On Tuesday, Michigan will vote on whether to join nine others states, Washington, DC, and Canada in legalizing recreational use of cannabis for adults over the age of 21.
Fellow Michiganders, I need you to do me a solid and vote yes on Proposal 1.
My name is Lee DeVito, and I like pot. To my friends and family that didn’t know this about me, yes, I have experimented with marijuana, and yes, unlike Bill Clinton, I admit I did inhale.
No, my life does not resemble Reefer Madness.
If you’re still iffy on this whole pot thing, I’ll try and make this quick. You know how some people like to unwind after a stressful day with a couple of beers or glasses of wine? I don’t. The older I get, I’ve found I get hungover more easily, and alcohol’s depressive effects seem more potent. I’d rather get high: no hangover, no headache.
I suppose I could just get a medical marijuana card. But to get a card in Michigan, you have to have a qualifying condition, and it turns out “because I like it” isn’t a valid one. “Chronic pain” is on the list, and I could probably easily make the case that the life of a writer is starting to take a toll on my back and wrists, but the thing is I don’t want to use marijuana to medicate. I want to be able to smoke because I enjoy occasionally getting high, without having to lurk in the shadows.
It’s not just about escape, although sure, that’s part of it. I would argue the opposite: marijuana makes me feel more connected to the world. I feel more creative when I’m high — every stoner will tell you about that feeling of thoughts triggering other thoughts, and those thoughts triggering other thoughts, to the point where you might even embarrassingly forget what you were originally thinking about. When I’m high, I see connections between things where I wouldn’t otherwise, which probably explains why I’ve met plenty of successful creative people from every walk of life — journalists, artists, musicians, ad agency art directors — who have a similar relationship with weed.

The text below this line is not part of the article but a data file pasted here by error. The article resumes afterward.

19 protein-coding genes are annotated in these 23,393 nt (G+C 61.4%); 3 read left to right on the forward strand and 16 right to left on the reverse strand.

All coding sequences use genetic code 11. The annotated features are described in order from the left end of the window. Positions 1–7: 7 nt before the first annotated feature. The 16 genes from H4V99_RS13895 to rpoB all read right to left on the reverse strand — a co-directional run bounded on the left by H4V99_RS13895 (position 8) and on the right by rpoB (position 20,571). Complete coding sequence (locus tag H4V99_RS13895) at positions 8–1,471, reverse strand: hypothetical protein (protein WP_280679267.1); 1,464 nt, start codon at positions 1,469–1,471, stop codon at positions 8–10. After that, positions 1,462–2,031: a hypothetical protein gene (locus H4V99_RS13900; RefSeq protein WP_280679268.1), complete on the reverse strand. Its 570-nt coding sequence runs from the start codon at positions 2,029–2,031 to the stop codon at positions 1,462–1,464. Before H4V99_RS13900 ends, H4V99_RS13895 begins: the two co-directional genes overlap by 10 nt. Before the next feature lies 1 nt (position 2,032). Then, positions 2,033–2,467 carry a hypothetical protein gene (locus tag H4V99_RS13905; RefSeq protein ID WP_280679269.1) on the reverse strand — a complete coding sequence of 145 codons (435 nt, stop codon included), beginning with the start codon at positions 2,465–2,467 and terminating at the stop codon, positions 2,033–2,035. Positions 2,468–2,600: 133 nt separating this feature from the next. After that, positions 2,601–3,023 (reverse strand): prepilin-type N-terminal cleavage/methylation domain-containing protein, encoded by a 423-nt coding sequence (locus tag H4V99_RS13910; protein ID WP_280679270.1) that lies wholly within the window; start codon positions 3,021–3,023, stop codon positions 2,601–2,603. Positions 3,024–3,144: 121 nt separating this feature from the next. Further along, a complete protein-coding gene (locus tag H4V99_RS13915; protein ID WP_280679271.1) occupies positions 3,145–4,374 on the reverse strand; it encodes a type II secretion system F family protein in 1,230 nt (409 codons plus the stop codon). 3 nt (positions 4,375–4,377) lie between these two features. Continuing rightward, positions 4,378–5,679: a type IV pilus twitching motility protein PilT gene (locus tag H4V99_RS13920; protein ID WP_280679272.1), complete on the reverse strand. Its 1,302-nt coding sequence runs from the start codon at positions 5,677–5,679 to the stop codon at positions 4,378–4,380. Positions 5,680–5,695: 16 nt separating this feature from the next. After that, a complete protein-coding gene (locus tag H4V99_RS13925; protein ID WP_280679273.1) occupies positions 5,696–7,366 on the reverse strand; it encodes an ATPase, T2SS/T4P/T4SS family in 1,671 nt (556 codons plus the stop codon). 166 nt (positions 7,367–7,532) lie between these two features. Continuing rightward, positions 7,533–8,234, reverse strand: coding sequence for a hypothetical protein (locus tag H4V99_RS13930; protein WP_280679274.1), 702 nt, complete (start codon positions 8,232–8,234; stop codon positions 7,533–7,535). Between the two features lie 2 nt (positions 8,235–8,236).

Like drinking, marijuana can be a social drug. I love passing a joint back and forth with my other stoner friends and watching a film or getting lost in conversation. I’ve found that a little pot can help loosen inhibitions and take the edge off an intimidating social gathering. It makes food taste better. It makes sex feel better. It makes jam bands sound jammier. Sometimes on summer evenings, I love to sit on the back porch, doing absolutely nothing except smoking a bowl and listening to the cicadas sing. And there’s nothing more relaxing than falling asleep to a nice edible. Instead of waking up hungover, you wake up with your body tingling. Marijuana makes me love life — especially during a time when it sometimes feels like it’s hard to do that.
But of course, there are plenty of far more important reasons to legalize recreational marijuana than my own fleeting moments of joy.